More Functionality in Windows Server 2003, but at What Price?
Microsoft delivers Windows Server 2003 with more features and functionality, but is it worth the cost of upgrading? Jacqueline Emigh reports.
Throughout the Windows Server 2003 launch last week, Microsoft touted the five flavors of its latest server platform as bringing abundant new features across management, security, networking, and communications. Just for starters, the parade of new features includes Internet Authentication Service (IAS), Configure Your Server (CYS) and Manage Your Server (MYS) wizards, and Group Policy Management Console (GPMC), a separate snap-in component for the Microsoft Management Console (MMC).
Microsoft officials are trying to cast the features and faster performance of W2K+3 as good medicine for bad financial times. Windows Server 2003 will let organizations "do more with less," contended Microsoft CEO Steve Ballmer, speaking at the main launch in San Francisco. Additionally, third-party vendors are already lining up with hardware products and software applications meant to leverage these new capabilities.
Not everyone, though, is convinced that Microsoft has a solid grasp of the financial realities facing systems administrators today.
Financial Realities of 2003
Many customers are carefully weighing whether to upgrade from existing Windows 2000 and NT 4.0 implementations, given the current state of the economy.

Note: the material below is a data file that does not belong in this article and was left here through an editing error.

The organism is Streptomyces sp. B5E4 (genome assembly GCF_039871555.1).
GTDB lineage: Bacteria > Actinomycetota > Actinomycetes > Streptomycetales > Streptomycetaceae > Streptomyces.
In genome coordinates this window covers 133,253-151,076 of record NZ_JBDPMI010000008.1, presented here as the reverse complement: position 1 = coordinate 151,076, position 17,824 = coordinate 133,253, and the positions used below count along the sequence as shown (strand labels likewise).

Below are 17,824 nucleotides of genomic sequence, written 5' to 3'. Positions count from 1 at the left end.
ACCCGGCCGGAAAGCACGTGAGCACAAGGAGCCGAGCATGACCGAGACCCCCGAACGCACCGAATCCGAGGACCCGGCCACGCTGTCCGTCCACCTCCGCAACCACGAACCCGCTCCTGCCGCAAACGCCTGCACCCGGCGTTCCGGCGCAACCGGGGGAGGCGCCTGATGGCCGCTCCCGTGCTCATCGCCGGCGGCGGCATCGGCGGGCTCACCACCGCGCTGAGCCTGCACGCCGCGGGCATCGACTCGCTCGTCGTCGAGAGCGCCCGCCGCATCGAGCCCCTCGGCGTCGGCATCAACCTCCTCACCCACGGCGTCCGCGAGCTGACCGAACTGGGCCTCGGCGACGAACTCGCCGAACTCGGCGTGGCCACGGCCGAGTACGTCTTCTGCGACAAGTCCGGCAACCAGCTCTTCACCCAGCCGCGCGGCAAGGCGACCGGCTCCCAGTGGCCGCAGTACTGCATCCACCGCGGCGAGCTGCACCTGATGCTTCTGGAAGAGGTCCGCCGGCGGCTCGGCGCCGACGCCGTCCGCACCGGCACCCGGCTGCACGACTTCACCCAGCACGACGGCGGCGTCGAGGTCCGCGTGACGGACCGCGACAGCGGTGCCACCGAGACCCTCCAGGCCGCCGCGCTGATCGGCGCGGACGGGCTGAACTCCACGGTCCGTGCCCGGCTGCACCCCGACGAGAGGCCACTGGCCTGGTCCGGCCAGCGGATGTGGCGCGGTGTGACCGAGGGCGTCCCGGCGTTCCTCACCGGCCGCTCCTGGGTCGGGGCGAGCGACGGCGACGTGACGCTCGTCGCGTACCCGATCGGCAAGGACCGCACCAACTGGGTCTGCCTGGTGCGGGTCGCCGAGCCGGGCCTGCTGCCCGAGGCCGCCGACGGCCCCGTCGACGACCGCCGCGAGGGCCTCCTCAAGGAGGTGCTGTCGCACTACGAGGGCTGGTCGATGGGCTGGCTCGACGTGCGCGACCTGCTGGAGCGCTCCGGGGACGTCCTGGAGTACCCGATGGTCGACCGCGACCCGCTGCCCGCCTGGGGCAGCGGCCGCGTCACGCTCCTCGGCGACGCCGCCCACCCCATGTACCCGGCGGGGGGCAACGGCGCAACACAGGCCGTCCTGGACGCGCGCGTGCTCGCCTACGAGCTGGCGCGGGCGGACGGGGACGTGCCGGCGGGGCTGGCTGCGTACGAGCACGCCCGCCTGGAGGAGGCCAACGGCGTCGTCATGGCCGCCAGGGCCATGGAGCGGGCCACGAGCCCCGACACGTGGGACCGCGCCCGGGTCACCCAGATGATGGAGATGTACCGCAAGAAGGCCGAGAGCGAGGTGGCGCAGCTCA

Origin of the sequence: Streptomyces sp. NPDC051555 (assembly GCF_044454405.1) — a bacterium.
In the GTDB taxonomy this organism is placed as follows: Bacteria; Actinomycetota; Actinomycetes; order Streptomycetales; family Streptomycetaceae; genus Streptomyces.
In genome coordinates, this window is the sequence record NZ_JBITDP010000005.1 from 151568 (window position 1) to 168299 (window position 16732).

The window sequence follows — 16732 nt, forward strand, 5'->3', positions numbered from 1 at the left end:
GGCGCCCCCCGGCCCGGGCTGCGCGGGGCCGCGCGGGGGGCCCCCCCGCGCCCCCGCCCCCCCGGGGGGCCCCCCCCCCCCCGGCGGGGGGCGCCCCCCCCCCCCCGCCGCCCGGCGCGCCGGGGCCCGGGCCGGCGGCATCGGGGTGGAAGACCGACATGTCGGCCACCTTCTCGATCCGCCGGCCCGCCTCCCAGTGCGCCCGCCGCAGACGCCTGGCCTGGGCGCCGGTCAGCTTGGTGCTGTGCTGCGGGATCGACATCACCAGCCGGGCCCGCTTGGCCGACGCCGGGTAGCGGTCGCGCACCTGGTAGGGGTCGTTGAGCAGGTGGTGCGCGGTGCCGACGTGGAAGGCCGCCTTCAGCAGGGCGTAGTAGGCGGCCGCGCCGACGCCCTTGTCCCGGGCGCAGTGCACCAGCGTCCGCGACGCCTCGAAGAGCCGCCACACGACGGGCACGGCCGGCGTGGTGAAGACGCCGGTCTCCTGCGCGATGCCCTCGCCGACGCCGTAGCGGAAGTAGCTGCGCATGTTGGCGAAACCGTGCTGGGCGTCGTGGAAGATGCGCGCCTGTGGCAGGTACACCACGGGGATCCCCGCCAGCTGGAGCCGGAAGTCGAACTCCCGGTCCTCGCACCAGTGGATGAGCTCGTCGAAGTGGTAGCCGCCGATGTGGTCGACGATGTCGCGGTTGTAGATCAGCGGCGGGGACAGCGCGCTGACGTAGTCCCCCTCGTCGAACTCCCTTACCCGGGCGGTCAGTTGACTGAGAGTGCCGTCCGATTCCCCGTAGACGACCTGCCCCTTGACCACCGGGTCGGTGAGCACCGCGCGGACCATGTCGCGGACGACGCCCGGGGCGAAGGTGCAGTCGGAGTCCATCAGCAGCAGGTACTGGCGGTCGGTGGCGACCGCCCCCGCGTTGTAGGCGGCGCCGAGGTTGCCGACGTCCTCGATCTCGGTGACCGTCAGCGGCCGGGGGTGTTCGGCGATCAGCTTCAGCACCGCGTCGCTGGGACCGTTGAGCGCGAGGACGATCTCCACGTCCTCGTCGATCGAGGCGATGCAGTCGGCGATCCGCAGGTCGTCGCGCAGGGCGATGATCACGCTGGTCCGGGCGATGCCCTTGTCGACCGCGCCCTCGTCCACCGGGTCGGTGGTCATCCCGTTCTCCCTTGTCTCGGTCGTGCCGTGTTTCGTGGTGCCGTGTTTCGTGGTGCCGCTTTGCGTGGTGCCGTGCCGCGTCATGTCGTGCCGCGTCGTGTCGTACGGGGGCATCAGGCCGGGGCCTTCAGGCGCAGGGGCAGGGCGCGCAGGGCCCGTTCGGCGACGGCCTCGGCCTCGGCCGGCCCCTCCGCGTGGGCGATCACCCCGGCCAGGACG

"Risk is the one factor that Microsoft fails to consider," argued an outside consultant specializing in Windows server implementations.
"It's risky to recommend the purchase of a new server platform to your company. What happens if things don't work out? A lot of people just don't want to put their jobs on the line right now."
Customers Weighing Upgrades
Still, many customers are taking a serious look at upgrades, especially those currently using Windows NT 4.0. Systems administrators say they're exploring what to expect from the various editions of W2K+3.
"We've heard that Microsoft might be offering lower licensing fees in some editions of the server," said an administrator from a New York City municipal agency. The organization is currently considering whether to upgrade from NT 4.0. Although W2K has been out on the market now for three years, about half of all Windows server licenses are still for NT, according to some industry estimates.
Lup S. Kong, systems analyst at the New York Branch of National Bank of Canada, said his branch of the bank is eyeing a possible migration from a current mix of Windows 2000 and Novell NetWare servers. "I'm mostly interested in the improved security," Kong added during an interview.